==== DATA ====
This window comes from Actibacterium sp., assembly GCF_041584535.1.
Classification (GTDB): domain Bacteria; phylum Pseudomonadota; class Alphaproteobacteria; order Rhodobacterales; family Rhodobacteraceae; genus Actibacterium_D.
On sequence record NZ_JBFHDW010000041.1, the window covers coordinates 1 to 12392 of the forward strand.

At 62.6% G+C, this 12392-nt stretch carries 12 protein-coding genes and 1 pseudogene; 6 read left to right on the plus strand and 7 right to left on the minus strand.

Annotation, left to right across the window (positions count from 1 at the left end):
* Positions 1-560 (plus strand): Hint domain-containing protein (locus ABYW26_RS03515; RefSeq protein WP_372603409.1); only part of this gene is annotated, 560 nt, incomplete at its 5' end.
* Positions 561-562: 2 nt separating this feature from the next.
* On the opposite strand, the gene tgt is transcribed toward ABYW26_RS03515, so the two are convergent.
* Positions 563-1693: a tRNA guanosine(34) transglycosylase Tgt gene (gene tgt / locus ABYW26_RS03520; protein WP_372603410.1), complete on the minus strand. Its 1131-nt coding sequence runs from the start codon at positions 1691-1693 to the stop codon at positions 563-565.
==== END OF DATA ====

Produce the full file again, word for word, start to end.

This window comes from Actibacterium sp., assembly GCF_041584535.1.
Classification (GTDB): domain Bacteria; phylum Pseudomonadota; class Alphaproteobacteria; order Rhodobacterales; family Rhodobacteraceae; genus Actibacterium_D.
On sequence record NZ_JBFHDW010000041.1, the window covers coordinates 1 to 12392 of the forward strand.

At 62.6% G+C, this 12392-nt stretch carries 12 protein-coding genes and 1 pseudogene; 6 read left to right on the plus strand and 7 right to left on the minus strand.

Annotation, left to right across the window (positions count from 1 at the left end):
* Positions 1-560 (plus strand): Hint domain-containing protein (locus ABYW26_RS03515; RefSeq protein WP_372603409.1); only part of this gene is annotated, 560 nt, incomplete at its 5' end.
* Positions 561-562: 2 nt separating this feature from the next.
* On the opposite strand, the gene tgt is transcribed toward ABYW26_RS03515, so the two are convergent.
* Positions 563-1693: a tRNA guanosine(34) transglycosylase Tgt gene (gene tgt / locus ABYW26_RS03520; protein WP_372603410.1), complete on the minus strand. Its 1131-nt coding sequence runs from the start codon at positions 1691-1693 to the stop codon at positions 563-565.